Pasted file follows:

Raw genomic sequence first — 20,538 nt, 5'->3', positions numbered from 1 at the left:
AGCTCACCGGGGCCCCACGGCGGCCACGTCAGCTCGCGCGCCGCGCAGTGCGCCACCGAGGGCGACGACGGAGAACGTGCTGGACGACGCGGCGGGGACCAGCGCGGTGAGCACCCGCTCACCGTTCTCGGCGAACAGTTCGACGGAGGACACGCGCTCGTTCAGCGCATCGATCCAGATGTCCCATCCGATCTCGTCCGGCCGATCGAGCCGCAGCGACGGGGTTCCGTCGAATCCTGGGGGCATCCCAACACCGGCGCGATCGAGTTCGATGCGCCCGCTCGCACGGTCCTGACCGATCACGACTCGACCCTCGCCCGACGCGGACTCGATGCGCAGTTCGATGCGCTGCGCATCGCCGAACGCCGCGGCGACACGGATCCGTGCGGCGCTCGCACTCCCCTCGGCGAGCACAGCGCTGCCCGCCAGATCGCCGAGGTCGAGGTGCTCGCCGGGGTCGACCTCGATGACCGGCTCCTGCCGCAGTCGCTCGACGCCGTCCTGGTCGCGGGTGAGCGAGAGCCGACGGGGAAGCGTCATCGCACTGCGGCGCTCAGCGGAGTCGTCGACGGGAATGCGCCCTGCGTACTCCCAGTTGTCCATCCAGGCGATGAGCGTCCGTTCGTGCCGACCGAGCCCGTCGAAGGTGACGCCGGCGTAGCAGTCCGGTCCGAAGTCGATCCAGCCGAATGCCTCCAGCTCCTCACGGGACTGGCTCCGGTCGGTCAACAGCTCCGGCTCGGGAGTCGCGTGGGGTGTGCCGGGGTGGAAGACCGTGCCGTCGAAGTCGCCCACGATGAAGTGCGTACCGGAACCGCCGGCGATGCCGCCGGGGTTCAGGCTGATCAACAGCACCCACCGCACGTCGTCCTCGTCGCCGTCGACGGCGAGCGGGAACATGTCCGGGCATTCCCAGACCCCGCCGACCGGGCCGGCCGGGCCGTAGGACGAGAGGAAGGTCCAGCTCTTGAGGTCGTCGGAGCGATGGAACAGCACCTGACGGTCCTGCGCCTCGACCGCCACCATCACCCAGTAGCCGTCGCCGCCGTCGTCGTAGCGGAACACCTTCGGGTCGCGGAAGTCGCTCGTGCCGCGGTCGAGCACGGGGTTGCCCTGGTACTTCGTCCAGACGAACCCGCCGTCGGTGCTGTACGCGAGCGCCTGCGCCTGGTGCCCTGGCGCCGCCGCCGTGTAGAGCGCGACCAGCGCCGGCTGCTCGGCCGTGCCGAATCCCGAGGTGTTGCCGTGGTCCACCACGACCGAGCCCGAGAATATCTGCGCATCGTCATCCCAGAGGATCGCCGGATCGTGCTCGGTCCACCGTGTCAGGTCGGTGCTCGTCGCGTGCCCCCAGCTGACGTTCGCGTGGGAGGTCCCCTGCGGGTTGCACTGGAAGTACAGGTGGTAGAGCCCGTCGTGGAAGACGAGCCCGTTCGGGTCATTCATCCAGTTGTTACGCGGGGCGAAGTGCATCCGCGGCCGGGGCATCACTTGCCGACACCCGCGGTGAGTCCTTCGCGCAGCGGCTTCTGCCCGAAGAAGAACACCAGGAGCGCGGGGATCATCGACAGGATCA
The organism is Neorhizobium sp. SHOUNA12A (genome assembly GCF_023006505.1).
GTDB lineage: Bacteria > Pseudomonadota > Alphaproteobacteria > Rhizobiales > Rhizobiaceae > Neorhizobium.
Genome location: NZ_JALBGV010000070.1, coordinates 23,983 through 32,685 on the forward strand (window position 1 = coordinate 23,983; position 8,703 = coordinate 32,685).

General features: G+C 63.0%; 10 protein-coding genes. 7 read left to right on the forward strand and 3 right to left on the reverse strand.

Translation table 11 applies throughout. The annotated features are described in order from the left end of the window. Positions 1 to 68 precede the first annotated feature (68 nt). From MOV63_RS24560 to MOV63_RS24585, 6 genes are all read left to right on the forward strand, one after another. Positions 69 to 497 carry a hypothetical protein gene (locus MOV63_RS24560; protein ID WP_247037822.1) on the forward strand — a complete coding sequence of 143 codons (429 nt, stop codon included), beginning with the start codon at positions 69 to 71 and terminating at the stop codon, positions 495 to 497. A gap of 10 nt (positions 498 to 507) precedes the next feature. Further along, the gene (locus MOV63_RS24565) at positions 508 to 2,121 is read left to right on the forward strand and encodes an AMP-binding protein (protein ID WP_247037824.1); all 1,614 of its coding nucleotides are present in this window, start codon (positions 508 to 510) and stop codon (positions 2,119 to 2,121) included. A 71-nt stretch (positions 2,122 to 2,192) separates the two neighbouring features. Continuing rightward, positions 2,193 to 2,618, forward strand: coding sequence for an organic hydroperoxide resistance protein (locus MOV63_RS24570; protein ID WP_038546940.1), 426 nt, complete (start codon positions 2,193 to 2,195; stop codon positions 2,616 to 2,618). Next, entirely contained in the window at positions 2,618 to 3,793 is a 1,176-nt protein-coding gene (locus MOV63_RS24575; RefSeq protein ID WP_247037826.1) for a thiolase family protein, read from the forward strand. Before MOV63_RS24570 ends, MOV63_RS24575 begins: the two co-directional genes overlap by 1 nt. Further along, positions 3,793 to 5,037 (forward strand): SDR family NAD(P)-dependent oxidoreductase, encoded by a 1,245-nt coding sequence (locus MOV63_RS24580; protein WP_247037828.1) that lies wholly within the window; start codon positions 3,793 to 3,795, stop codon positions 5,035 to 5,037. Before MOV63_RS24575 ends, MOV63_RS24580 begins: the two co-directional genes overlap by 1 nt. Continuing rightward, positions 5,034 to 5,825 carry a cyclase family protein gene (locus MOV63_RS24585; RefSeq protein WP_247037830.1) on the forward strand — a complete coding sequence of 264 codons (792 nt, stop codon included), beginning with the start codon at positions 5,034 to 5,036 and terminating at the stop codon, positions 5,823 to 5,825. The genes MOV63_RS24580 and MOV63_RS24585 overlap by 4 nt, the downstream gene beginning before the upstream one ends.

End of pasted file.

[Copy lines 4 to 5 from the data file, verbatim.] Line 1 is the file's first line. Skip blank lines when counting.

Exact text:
GTDB lineage: Bacteria > Pseudomonadota > Alphaproteobacteria > Rhizobiales > Rhizobiaceae > Neorhizobium.
Genome location: NZ_JALBGV010000070.1, coordinates 23,983 through 32,685 on the forward strand (window position 1 = coordinate 23,983; position 8,703 = coordinate 32,685).